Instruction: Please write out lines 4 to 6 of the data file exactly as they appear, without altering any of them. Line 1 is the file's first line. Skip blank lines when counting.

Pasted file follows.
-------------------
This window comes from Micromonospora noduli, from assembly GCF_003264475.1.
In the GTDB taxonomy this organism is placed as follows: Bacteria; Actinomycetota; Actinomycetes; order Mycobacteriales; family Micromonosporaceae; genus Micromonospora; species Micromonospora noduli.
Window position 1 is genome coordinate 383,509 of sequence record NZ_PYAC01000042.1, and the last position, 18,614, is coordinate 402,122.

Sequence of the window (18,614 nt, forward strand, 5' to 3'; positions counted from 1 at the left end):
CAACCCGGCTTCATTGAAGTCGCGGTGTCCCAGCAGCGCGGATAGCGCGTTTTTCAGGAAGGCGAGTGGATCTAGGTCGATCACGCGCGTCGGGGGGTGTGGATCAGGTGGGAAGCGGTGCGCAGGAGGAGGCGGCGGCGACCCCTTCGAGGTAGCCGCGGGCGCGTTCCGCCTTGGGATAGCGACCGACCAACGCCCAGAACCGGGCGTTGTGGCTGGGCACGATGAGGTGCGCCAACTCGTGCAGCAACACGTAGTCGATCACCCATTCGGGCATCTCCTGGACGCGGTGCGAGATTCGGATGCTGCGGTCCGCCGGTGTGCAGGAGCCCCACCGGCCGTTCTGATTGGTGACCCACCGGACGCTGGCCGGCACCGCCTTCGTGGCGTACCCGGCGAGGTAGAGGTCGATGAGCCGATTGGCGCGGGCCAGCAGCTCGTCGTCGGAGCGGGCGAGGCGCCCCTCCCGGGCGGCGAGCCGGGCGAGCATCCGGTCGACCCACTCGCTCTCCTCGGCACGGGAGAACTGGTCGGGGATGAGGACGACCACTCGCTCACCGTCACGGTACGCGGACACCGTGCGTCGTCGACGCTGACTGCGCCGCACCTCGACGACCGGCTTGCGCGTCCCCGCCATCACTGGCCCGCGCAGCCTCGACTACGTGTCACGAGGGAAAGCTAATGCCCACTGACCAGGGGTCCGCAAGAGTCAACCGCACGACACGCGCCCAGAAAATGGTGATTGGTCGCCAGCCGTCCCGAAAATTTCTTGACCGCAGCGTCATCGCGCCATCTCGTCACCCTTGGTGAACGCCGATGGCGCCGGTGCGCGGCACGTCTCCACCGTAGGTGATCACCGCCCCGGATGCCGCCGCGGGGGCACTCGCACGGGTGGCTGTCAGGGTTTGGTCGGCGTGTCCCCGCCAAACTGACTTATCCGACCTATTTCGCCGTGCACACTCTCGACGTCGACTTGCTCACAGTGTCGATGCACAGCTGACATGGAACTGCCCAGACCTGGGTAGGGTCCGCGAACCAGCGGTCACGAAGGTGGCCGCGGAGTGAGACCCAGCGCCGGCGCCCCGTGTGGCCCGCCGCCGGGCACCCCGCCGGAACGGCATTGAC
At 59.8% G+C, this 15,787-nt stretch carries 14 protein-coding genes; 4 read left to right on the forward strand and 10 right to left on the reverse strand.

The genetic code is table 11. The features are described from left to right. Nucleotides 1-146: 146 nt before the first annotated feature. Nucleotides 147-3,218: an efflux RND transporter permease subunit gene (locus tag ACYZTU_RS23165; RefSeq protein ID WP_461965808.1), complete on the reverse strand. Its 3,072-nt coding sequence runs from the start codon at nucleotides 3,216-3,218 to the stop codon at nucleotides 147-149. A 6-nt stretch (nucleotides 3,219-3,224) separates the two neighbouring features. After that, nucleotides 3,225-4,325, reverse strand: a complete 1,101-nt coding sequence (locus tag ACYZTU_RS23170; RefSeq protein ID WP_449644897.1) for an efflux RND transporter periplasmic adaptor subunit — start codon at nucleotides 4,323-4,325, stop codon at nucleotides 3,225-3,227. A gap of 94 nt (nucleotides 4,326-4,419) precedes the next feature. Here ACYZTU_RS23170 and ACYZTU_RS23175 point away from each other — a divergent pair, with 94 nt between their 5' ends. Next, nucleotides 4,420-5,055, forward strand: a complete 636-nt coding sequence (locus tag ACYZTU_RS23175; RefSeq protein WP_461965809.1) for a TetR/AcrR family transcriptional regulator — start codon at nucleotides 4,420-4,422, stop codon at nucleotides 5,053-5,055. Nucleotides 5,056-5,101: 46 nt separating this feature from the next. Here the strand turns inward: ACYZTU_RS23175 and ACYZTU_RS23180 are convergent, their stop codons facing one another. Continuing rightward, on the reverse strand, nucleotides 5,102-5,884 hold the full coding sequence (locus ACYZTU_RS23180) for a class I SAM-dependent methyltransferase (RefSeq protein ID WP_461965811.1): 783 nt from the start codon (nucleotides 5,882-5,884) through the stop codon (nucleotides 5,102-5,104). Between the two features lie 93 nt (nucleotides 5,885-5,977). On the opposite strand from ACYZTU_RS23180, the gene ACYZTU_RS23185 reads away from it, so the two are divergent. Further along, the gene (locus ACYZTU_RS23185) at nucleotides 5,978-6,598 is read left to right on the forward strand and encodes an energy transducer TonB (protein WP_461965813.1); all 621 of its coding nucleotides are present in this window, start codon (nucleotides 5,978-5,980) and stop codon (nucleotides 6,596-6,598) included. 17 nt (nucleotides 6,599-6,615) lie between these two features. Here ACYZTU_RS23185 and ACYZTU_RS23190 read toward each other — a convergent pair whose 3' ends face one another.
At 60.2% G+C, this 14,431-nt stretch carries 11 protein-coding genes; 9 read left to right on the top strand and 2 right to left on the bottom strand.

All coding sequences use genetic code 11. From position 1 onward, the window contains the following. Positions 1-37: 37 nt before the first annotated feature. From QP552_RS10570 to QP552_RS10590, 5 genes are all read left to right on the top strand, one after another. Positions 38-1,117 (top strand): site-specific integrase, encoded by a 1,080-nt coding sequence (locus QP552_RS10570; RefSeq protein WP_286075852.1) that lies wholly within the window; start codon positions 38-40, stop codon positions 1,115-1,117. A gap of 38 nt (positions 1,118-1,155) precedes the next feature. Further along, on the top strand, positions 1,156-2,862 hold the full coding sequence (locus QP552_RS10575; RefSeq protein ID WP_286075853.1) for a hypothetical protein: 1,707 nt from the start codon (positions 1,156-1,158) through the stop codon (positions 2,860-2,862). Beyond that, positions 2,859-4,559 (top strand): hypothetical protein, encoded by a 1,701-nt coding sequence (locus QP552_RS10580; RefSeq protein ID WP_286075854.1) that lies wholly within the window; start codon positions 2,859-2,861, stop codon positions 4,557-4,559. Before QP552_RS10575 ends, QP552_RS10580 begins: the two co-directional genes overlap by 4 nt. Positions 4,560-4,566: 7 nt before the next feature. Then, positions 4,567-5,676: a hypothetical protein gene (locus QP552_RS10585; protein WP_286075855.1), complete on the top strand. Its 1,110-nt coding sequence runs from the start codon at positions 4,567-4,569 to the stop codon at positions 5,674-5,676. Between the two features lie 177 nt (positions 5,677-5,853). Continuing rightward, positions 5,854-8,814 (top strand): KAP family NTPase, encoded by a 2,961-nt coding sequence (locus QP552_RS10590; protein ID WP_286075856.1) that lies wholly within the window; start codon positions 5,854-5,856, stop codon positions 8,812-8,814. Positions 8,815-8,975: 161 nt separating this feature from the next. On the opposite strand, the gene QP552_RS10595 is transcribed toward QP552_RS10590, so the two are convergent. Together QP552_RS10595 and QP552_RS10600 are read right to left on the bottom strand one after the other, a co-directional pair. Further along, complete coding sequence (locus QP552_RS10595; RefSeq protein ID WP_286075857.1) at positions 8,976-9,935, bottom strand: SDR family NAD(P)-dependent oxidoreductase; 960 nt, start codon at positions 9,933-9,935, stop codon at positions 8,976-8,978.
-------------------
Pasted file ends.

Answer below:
Sequence of the window (18,614 nt, forward strand, 5' to 3'; positions counted from 1 at the left end):
CAACCCGGCTTCATTGAAGTCGCGGTGTCCCAGCAGCGCGGATAGCGCGTTTTTCAGGAAGGCGAGTGGATCTAGGTCGATCACGCGCGTCGGGGGGTGTGGATCAGGTGGGAAGCGGTGCGCAGGAGGAGGCGGCGGCGACCCCTTCGAGGTAGCCGCGGGCGCGTTCCGCCTTGGGATAGCGACCGACCAACGCCCAGAACCGGGCGTTGTGGCTGGGCACGATGAGGTGCGCCAACTCGTGCAGCAACACGTAGTCGATCACCCATTCGGGCATCTCCTGGACGCGGTGCGAGATTCGGATGCTGCGGTCCGCCGGTGTGCAGGAGCCCCACCGGCCGTTCTGATTGGTGACCCACCGGACGCTGGCCGGCACCGCCTTCGTGGCGTACCCGGCGAGGTAGAGGTCGATGAGCCGATTGGCGCGGGCCAGCAGCTCGTCGTCGGAGCGGGCGAGGCGCCCCTCCCGGGCGGCGAGCCGGGCGAGCATCCGGTCGACCCACTCGCTCTCCTCGGCACGGGAGAACTGGTCGGGGATGAGGACGACCACTCGCTCACCGTCACGGTACGCGGACACCGTGCGTCGTCGACGCTGACTGCGCCGCACCTCGACGACCGGCTTGCGCGTCCCCGCCATCACTGGCCCGCGCAGCCTCGACTACGTGTCACGAGGGAAAGCTAATGCCCACTGACCAGGGGTCCGCAAGAGTCAACCGCACGACACGCGCCCAGAAAATGGTGATTGGTCGCCAGCCGTCCCGAAAATTTCTTGACCGCAGCGTCATCGCGCCATCTCGTCACCCTTGGTGAACGCCGATGGCGCCGGTGCGCGGCACGTCTCCACCGTAGGTGATCACCGCCCCGGATGCCGCCGCGGGGGCACTCGCACGGGTGGCTGTCAGGGTTTGGTCGGCGTGTCCCCGCCAAACTGACTTATCCGACCTATTTCGCCGTGCACACTCTCGACGTCGACTTGCTCACAGTGTCGATGCACAGCTGACATGGAACTGCCCAGACCTGGGTAGGGTCCGCGAACCAGCGGTCACGAAGGTGGCCGCGGAGTGAGACCCAGCGCCGGCGCCCCGTGTGGCCCGCCGCCGGGCACCCCGCCGGAACGGCATTGAC
At 59.8% G+C, this 15,787-nt stretch carries 14 protein-coding genes; 4 read left to right on the forward strand and 10 right to left on the reverse strand.